Part of Formula 1’s brave new world of fan engagement is the two-seater programme that’s set to become a GP weekend staple next season. Luckily, there’s nine years worth of two-seater experience in Australia to call on…
There’s a lot of hype around the two-seater programme at the moment, as former Minardi boss Paul Stoddart prepares to take his slick show on the road to each and every Grand Prix next year. He’s even hired Mike Gascoyne to give the cars an aesthetic birthday.
But anyone who’s been to an Australian Grand Prix at any point over the last nine years will tell you that the concept isn’t entirely unique. In fact, anyone who has lived in any inner-city Melbourne suburb within a V10 scream of Albert Park within the last nine years can tell you all about the ‘Minardi’ two-seater – otherwise known as Melbourne’s Grand Prix weekend alarm clock.
You see, since 2009 the V10-powered two-seater has been a regular visitor to the AGP. And it’s famously been locked in to an early morning track allocation, which means that at around 7:15am from the Thursday before the race onwards, a Cosworth V10 can be heard far and wide around the city and its surrounds.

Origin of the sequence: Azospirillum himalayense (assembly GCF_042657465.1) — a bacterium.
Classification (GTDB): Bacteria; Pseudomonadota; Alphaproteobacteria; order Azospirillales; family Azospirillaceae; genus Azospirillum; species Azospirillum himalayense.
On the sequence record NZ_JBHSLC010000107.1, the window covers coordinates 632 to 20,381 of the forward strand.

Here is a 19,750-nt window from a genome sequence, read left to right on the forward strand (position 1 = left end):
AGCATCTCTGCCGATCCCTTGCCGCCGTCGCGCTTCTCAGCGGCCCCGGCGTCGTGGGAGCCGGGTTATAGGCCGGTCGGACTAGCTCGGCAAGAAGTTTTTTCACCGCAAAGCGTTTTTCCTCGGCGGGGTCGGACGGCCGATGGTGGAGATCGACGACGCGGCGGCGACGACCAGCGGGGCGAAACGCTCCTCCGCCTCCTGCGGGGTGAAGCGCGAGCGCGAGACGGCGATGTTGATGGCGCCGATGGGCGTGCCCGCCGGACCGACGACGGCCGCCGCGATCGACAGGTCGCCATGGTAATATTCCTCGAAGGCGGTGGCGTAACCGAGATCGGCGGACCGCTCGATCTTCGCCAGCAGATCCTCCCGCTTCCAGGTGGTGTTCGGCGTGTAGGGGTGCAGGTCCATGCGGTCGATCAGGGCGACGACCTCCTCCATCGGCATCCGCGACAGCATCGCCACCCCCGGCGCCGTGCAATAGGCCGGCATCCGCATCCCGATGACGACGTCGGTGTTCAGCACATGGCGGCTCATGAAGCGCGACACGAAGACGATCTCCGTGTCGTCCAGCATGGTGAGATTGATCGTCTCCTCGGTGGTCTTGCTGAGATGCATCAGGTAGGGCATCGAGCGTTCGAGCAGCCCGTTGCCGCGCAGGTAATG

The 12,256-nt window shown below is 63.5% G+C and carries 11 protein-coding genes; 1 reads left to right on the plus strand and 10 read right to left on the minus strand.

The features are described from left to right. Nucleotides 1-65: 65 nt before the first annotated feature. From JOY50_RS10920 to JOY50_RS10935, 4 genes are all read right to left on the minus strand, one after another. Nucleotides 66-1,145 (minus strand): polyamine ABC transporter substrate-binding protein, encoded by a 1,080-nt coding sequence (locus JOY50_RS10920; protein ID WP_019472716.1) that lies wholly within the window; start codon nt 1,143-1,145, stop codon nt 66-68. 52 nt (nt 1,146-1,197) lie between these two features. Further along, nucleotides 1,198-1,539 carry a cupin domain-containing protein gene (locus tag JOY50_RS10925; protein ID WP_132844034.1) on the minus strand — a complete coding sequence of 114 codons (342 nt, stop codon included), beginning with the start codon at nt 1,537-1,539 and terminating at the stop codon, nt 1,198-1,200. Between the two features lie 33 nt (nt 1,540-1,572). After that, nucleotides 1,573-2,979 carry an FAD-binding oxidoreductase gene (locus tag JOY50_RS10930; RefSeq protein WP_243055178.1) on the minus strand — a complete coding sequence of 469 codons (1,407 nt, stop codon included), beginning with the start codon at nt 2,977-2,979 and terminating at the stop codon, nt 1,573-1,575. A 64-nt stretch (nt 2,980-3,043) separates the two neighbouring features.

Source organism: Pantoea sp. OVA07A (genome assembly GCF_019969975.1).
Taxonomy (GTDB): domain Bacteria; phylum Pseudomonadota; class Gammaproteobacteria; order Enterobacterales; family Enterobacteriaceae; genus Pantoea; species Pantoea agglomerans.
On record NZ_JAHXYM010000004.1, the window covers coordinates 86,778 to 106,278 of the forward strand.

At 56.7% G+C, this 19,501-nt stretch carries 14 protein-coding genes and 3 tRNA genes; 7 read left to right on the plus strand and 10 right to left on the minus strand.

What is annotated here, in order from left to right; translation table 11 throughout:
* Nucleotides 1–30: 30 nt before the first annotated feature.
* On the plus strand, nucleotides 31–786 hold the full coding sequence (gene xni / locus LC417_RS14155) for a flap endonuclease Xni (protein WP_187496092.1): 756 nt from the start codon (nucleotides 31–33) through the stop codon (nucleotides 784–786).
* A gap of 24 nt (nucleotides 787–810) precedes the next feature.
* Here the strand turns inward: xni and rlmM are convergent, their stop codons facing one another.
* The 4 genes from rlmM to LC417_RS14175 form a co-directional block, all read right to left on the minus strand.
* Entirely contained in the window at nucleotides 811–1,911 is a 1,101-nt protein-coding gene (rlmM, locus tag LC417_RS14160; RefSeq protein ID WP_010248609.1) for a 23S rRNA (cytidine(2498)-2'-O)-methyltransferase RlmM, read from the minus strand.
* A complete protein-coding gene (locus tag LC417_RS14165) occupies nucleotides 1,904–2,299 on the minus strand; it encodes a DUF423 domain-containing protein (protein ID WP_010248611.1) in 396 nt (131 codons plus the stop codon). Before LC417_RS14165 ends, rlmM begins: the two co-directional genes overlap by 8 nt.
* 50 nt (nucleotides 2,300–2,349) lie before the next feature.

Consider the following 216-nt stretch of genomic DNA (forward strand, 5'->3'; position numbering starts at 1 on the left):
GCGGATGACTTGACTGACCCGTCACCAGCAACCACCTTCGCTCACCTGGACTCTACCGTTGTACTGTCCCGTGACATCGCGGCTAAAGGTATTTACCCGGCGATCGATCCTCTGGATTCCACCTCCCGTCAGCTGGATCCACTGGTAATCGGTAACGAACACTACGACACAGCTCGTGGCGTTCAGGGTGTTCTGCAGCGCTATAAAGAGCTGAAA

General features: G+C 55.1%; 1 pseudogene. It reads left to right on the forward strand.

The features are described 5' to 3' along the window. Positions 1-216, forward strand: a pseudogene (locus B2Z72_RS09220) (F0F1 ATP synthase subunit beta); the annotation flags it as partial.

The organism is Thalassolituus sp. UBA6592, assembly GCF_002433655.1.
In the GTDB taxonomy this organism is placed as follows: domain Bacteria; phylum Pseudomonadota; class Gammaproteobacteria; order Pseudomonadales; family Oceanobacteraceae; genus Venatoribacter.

So while the scale of taking the two-seaters to Formula 1 races around the world is new, the idea itself has been well-honed down under.
“We started looking at it in 2006,” Craig Fletcher, the AGPC’s General Manager – Motorsport and Entertainment tells Motorsport.com.
“I thought it would be a good idea to try and get the two-seater over – not really understanding what the costs might be. In 2008 we got very close to bringing it over but we didn’t quite get there, and then 2009 was the first year that we got it over.
“It came through a discussion with Paul Stoddart. Paul has a passion and great love of Australia. So he was very supportive of getting the programme up.
“When we started in 2009 we had about 25 passengers each visit. We’re now up to about 40 passengers per event, which includes everyone from VIPs, sponsors, celebrities, promotion winners and so on.
“Having stood next to the car for almost each and every session, I’m never ceased to be amazed by people’s faces when they get out. It’s the experience of a lifetime. While the car is getting a bit old now, the sound and experience of being in the back of a Formula 1 car is something you never forget.”
Australian GP model used as a blueprint
As the back of the ticket always says, motorsport is dangerous. Getting people not routinely involved in the sport inside a racing car and out on a race track is an arduous task at the best of times. When it’s a Formula 1 car, it’s even more difficult.
“When we got the car over in 2009, and we put together the indemnities, the safety requirements, and the medical checks,” adds Fletcher.
“We worked with the Alfred Hospital and our chief medical offices at the time and created a medical indemnity that people fill out. We put the whole programme together.”
And that’s considering it just from an insurance perspective; there’s also the operational burden of effectively running two high-maintenance Formula 1 cars across a race weekend, even if they’re not actually racing.